IS THE STORY FROM THE ETHIO-SUDANESE BORDER A ‘REPULSIVE RUMOUR’, AS ALLEGED OFFICIALLY, OR…? – By Genet Mersha
At a time when the scourge of drought and famine is casting its ugly shadow over residents of six out of the nine regions of our country, the attention of Ethiopians is distracted by allegations of yet another injury to our territorial integrity. The recent story from Ethio-Sudanese border alleges that: (a) Ethiopia has handed over part of its territory to the Sudan, (b) Sudanese forces have taken some 33 Ethiopians prisoners, and, (c) the Agazi force is assisting Sudanese forces against the Ethiopians. If true, not only that this represents the height of insanity, but also it is extremely disturbing and unconscionable. (more…)
At a time when the scourge of drought and famine is casting its ugly shadow over residents of six out of the nine regions of our country, the attention of Ethiopians is distracted by allegations of yet another injury to our territorial integrity. The recent story from Ethio-Sudanese border alleges that: (a) Ethiopia has handed over part of its territory to the Sudan, (b) Sudanese forces have taken some 33 Ethiopians prisoners, and, (c) the Agazi force is assisting Sudanese forces against the Ethiopians. If true, not only that this represents the height of insanity, but also it is extremely disturbing and unconscionable.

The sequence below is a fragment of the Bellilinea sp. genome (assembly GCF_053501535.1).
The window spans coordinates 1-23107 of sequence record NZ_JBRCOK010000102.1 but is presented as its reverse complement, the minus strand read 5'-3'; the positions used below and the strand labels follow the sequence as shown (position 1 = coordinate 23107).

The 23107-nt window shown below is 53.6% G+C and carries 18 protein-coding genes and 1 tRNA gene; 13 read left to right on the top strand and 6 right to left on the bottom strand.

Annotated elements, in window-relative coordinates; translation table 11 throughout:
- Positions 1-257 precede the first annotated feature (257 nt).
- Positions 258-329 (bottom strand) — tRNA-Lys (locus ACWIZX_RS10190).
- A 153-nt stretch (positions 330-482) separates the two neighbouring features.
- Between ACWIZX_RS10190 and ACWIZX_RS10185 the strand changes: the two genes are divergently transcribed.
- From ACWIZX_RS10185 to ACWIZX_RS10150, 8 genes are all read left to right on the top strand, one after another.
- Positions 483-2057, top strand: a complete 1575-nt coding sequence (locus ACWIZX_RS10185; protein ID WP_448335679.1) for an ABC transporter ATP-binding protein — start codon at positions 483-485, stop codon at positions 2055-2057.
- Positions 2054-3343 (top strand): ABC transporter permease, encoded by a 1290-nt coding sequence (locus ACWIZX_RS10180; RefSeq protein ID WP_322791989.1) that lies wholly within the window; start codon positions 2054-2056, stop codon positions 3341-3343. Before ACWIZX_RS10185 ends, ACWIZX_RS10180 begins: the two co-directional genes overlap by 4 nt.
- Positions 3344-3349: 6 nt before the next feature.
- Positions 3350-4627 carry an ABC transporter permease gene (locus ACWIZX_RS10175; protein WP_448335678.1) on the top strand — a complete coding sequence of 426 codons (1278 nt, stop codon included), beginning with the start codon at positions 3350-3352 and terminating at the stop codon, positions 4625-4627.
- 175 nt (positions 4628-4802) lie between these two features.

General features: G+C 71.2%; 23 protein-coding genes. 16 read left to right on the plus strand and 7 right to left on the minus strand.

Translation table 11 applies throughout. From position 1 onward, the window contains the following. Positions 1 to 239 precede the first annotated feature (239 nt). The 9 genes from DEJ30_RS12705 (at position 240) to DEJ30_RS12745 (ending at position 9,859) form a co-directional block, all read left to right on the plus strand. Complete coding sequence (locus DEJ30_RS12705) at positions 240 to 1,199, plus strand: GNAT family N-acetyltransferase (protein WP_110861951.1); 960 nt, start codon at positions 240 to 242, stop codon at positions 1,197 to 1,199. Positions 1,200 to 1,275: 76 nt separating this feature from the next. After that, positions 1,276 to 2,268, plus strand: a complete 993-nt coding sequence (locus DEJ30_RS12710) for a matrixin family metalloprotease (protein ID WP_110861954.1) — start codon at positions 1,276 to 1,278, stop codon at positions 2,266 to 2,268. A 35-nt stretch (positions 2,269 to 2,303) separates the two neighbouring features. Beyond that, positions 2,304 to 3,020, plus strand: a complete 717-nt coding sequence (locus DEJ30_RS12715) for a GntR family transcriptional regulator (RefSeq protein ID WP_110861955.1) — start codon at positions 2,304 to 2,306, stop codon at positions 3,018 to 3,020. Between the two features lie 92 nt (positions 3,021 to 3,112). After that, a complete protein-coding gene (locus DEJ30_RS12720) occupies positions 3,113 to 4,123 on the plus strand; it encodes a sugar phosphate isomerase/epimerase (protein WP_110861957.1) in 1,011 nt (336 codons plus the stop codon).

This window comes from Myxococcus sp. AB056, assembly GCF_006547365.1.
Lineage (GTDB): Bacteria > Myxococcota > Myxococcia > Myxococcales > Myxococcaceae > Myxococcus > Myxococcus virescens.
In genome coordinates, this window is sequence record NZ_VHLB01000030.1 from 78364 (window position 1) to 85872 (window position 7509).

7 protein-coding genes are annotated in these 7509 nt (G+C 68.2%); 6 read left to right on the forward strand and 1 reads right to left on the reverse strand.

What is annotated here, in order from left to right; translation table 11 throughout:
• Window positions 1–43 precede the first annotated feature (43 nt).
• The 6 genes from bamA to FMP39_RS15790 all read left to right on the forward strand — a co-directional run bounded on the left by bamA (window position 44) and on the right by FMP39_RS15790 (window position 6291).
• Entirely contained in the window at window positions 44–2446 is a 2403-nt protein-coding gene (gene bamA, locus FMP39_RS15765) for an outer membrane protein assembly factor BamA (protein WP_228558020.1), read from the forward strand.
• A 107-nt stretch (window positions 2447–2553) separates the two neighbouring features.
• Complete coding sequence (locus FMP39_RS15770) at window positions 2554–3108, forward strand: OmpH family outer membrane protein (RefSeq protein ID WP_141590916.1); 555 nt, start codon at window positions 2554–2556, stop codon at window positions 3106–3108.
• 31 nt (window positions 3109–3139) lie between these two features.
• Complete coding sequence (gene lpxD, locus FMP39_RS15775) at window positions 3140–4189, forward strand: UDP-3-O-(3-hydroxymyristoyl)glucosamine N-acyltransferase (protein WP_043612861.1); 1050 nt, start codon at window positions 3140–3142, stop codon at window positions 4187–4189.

Admittedly, the information we have had so far may only be adequate for concern and worries, but not to pass informed judgement. Unlike the past, however, the current allegation has persisted, partly owing to unintended transparency on the Sudanese side and corroboration of the same on DW radio and the VOA that attributed their information this time to Ethiopian sources familiar with the situation. In the light of this, it is the duty of citizens to express their strongest concerns and exert pressure on government to restrain itself from exploiting the evolving Ethio-Sudanese relations for its narrower and short-term security and political interests. If the story is truly unfounded, as alleged in the 12 May statement, government should come out clean and provide citizens with sufficient clarifications, instead of its dismissiveness. That would give us all the much-needed opportunity for undivided attention to seek ways to help our people who are now suspended between life and death because of the drought and famine that has been creeping for some time now.